What is more, even if more aluminium is not really needed, there are plenty of other good uses to which Iceland could put its green power. There is already talk of locating data centres there. What could be worthier than helping to keep the internet running? And if electricity is going to be made anywhere, it might as well be made where it does the least damage to the environment.

On the other hand, the damage to the environment from a new dam must seem enormous if you happen to live at the bottom of the valley being flooded. Not many people live anywhere in Iceland, it is true. But the few that do probably value the preservation of their immediate surroundings more than an intangible and, in the grand scheme of things, tiny contribution to the health of the atmosphere.

“Think globally, act locally” is a classic environmentalist’s rallying cry. But what should the green at heart do when the two are at odds?

2 comments

What is omitted from the article, is that heavy industry corporations are not just looking for cheap energy sources in Iceland, but anywhere they can find 'em (whether they are coal, hydro or something else is not the key question, the questions are price and long term price security). New smelters are planned in for example places as varies as Trinidad (gas), the Brazillian Amazon (hydro), Greenland (hydro) West Congo (coal) and East Congo (hydro), Mozambique (hydro), S-Africa (coal) etc. So it isn't that a new smelter in Iceland will prevent a part of the Amazon or Congo rainforest being destroyed by a dam, or that it will prevent a coal powered plant from being built for a new smelter; aluminium production expansion is more limited from the supply side (available energy resources) than the demand side. Global energy resources are basically rather limited.
So when one of the smelters in Iceland would be cancelled, it would not lead to another one being built in the south, but it would eventually lead to a price increase in aluminium, eventually lowering demand.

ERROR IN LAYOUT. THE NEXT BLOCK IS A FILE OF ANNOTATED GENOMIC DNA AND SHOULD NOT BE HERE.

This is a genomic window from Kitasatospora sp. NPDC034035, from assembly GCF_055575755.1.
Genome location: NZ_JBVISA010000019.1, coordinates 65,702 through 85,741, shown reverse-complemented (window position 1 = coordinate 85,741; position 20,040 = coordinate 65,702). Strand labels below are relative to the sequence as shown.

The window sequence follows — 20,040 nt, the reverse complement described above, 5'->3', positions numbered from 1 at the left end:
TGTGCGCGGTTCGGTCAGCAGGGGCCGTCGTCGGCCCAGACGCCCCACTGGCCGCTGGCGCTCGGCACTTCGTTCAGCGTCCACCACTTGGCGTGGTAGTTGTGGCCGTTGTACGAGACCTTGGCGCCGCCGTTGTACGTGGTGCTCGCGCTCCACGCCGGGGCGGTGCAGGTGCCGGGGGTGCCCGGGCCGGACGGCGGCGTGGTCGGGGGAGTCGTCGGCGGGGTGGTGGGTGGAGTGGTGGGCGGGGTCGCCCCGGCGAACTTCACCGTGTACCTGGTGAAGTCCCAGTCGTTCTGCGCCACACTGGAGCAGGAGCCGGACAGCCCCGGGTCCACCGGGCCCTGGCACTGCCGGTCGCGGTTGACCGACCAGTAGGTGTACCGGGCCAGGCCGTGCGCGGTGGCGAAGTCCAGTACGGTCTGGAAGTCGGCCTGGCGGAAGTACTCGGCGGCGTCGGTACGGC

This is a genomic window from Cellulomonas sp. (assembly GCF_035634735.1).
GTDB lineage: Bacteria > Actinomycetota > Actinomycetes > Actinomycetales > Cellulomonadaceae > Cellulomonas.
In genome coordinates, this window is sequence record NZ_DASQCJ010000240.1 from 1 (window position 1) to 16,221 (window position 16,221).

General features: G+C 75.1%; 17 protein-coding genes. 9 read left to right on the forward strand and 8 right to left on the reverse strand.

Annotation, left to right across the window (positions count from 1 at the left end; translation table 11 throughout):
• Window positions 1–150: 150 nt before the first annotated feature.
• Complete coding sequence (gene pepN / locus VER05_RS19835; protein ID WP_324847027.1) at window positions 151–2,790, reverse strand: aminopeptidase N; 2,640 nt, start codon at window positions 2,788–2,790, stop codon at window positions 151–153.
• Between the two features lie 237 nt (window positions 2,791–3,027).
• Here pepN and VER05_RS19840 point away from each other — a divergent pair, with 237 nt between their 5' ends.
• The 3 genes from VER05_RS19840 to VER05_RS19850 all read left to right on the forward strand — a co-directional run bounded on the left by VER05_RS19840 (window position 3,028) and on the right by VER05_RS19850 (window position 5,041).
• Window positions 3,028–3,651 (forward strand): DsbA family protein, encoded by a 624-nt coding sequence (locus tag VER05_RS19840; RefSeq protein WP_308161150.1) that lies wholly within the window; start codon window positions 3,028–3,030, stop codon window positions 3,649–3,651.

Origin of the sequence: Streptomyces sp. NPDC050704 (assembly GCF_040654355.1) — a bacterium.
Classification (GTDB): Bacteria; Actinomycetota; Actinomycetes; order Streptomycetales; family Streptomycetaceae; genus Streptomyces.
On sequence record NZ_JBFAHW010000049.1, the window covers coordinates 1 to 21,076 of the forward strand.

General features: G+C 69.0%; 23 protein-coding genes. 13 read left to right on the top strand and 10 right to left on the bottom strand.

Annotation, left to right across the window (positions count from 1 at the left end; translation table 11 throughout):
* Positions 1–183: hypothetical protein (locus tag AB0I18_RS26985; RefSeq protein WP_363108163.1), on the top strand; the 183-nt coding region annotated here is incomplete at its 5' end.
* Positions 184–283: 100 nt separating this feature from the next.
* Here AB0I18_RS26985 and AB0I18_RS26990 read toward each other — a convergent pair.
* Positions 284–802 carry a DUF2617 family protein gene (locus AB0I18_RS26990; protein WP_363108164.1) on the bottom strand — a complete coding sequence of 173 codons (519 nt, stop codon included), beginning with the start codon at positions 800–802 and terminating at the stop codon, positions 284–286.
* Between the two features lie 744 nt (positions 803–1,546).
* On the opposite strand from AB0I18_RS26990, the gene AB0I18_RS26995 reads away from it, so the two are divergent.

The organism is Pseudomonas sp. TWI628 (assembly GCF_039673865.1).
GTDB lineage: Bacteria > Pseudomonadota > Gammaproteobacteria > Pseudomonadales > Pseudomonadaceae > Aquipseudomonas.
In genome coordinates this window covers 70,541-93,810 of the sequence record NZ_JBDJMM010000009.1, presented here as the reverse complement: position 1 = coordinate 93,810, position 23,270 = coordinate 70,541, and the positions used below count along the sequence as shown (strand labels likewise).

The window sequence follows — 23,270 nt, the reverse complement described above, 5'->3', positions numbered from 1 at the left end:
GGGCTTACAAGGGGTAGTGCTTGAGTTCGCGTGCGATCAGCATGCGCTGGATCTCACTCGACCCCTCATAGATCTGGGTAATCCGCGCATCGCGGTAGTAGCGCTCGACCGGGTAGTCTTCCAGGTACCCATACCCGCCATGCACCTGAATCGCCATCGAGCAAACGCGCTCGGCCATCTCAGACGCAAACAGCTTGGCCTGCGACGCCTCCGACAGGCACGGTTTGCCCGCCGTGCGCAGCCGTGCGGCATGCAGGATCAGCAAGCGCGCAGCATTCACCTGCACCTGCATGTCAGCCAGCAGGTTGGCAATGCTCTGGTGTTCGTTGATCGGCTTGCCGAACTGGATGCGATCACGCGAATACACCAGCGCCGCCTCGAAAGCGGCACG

A large part of aluminium (estimated up to a third) goes to arms/military purposes (thermite, alloys for APV's, tanks, jets, missile tubes etc). A lot of this is not recoverable and this is one issue with recycling.
Then again, nimbyism may not really be the right term to use if people in Iceland are not happy with their wilderness being destroyed for other country's military industry.
Other issues with aluminium recycling are that recycling a ton of al costs as much energy as producing a new ton of steel and that many products (e.g. tetrapaks) are made in such a way that it is not efficient to separate the aluminium.

Good point about the military uses of aluminium.

Do you have a source that shows the amounts that are used in each area (the "up to a third" number). It would be interested to understand how much can't be recycled.

I visited Iceland a while back and loved the countryside, so I'm not filled with glee at the idea it will be covered in dams and aluminium smelters but I do the geothermal power potential of the country has a lot to offer.

What is your view on expanding geothermal power (and using it to host data centres, for example).